At some point in their studies, art therapy students discover the “media continuum.” On this continuum, media are placed along along an invisible line moving from point A to point B line according their degree of safety and control.
A lead pencil at one end of the continuum offers a feeling of familiarity and control–and on the the opposite end spectrum, oil paint offers an unwieldy challenge. If you don’t watch out, you might find your client who has difficulty with impulse control spraying the paint all over your office walls.
The key is to match the both the media and the intervention to the needs of the client. To non-art therapists, this might sound theoretical and over cautious.
It’s not. In my very first art therapy bereavement group many years ago, an angry adolescent punched a hole in the wall of the hospital in which I was working; his reaction to my misdiagnosis of media and intervention. I hadn’t read the signals and had asked the group to attempt something that put this young man face to face with his grief far too early in his grieving process.
If I hadn’t been convinced about the medium continuum before, if my teachers’ stories seemed only to be tall tales, I became a convert and I’ve employed it ever since.
I use the same principle in my own art. When I’m feeling stretched thin, I stick with materials over which I have more control. When I’m feeling expansive, my work and my materials grow too.
Right now, I’m in the process of sanding the panel edges of my “Mending Wall” series. I love this series, but I don’t like finish work. It feels like all the fun and discovery is over and I’m doing the visual equivalent of balancing a checkbook.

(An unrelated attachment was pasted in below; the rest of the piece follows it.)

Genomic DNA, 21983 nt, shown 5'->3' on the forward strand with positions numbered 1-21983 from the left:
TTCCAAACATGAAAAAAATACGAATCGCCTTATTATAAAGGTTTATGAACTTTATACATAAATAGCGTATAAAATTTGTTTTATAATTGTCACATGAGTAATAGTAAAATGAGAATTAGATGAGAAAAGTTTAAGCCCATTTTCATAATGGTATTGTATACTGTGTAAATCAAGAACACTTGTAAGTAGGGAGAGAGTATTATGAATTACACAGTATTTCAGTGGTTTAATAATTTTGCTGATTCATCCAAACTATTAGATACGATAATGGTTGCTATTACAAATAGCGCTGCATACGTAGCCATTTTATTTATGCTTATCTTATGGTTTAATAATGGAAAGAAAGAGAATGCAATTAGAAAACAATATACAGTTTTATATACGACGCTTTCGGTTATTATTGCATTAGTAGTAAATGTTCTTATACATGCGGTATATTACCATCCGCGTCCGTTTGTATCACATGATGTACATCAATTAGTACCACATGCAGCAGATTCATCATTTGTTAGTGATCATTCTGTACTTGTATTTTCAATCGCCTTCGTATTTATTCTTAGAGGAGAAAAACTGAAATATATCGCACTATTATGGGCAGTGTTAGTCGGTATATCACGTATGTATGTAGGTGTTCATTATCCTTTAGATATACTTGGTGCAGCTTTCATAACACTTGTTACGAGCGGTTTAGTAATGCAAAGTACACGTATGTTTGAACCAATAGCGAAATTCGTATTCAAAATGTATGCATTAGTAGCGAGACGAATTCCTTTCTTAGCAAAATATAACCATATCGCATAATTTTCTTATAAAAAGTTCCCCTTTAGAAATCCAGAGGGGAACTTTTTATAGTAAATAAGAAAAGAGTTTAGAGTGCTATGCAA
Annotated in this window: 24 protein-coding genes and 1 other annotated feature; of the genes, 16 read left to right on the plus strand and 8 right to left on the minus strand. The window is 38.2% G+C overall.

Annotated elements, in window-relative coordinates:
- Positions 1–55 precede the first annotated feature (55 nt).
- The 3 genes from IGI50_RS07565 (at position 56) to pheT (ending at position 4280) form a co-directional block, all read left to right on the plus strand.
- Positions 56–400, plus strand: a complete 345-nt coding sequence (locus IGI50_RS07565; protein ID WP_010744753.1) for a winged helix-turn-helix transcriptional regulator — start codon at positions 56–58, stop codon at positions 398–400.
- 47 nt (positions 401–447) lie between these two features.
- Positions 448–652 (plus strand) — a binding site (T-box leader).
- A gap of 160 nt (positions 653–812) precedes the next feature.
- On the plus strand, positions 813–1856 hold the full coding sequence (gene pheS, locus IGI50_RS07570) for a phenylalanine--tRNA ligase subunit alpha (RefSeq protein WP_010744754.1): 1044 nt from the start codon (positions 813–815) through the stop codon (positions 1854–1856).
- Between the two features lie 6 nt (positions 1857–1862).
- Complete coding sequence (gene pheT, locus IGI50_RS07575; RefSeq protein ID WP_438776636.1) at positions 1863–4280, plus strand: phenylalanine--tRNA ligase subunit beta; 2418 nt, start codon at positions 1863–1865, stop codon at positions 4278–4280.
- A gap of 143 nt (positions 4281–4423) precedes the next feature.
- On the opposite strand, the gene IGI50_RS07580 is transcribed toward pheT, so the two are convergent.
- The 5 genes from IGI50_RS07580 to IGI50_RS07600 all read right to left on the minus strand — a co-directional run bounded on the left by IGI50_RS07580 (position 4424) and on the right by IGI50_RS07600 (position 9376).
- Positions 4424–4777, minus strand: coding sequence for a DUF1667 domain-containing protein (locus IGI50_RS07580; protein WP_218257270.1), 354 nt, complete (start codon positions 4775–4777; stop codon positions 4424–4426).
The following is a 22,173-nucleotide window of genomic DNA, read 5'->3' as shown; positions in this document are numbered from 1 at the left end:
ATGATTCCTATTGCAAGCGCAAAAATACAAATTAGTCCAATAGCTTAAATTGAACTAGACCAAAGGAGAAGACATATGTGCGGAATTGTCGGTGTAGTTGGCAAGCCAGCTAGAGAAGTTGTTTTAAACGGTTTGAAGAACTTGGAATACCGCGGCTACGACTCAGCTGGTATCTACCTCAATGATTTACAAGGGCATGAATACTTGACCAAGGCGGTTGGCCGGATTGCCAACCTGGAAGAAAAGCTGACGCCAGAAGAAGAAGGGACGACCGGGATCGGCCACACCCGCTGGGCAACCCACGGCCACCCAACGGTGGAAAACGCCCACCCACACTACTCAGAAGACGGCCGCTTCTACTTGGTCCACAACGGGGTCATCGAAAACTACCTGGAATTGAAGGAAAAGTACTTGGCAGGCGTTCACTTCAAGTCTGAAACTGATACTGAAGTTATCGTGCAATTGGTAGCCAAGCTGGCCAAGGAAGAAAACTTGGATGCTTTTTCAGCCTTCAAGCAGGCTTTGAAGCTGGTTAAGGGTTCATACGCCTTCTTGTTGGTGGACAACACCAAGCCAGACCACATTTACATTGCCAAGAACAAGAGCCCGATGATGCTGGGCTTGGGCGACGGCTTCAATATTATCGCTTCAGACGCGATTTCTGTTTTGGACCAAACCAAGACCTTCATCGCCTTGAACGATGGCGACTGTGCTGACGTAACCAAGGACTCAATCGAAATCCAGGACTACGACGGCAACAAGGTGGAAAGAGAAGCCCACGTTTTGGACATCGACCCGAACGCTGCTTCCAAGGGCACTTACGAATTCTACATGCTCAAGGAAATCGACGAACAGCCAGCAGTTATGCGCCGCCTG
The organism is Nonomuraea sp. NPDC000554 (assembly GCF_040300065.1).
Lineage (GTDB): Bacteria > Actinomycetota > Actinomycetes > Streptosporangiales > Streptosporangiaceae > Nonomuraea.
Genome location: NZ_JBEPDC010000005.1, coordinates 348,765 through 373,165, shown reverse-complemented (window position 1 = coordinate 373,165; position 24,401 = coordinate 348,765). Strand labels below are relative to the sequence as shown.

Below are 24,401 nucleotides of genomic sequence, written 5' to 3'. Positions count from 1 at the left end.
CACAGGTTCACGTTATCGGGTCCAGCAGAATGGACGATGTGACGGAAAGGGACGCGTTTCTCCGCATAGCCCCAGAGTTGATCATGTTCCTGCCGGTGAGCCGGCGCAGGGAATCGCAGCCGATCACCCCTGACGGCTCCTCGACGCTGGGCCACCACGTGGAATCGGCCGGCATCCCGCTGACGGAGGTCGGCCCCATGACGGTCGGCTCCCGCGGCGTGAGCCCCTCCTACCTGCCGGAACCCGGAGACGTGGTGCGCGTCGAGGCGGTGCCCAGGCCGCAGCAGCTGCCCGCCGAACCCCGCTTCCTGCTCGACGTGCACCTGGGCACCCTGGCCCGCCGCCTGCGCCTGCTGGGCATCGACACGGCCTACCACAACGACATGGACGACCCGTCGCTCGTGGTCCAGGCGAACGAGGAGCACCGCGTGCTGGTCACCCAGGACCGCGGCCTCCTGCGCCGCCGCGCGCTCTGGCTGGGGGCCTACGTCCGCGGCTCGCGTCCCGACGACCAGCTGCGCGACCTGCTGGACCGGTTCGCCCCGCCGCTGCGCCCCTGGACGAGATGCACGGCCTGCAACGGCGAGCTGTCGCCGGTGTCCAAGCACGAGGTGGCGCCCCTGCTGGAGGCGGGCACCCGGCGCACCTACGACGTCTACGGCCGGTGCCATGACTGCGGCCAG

Recently, I decided to intersperse the task of sanding with our 6 Degrees of Creativity “Pocket Change” project. My deal for myself is: finish one sanded panel–make one artist trading card.
I’ve arranged the artist trading cards, in various stages of completion, at a discreet distance from where I sand. I can see them while I work, their bright colors shining, offering the possibility of almost instant gratification.
I’m beginning to love sanding. By creating a new rhythm: hard medium/easy medium/hard medium, I’m finding patience and sanding is leading to new ideas for my next series. I love the smooth, variegated surface of the wood.
Meanwhile, artist trading cards gather at the end of the table, ready to be mailed off for Beth Rommel, collector and distributor for our Pocket Change project. Gretchen Miller, Beth and I have concocted this project to focus on the power of creating change through making something small (in the form of artist trading cards) and through engaging in simple acts of creative kindness.
You get the picture–help yourself, help others–it’s not too late to join us! The deadline is tomorrow, Tuesday, January 15. For more information on the exchange, click here.
I also invite to share stories about your own media continuum experiences–whether you called it that–or maybe just “those darn pastels!”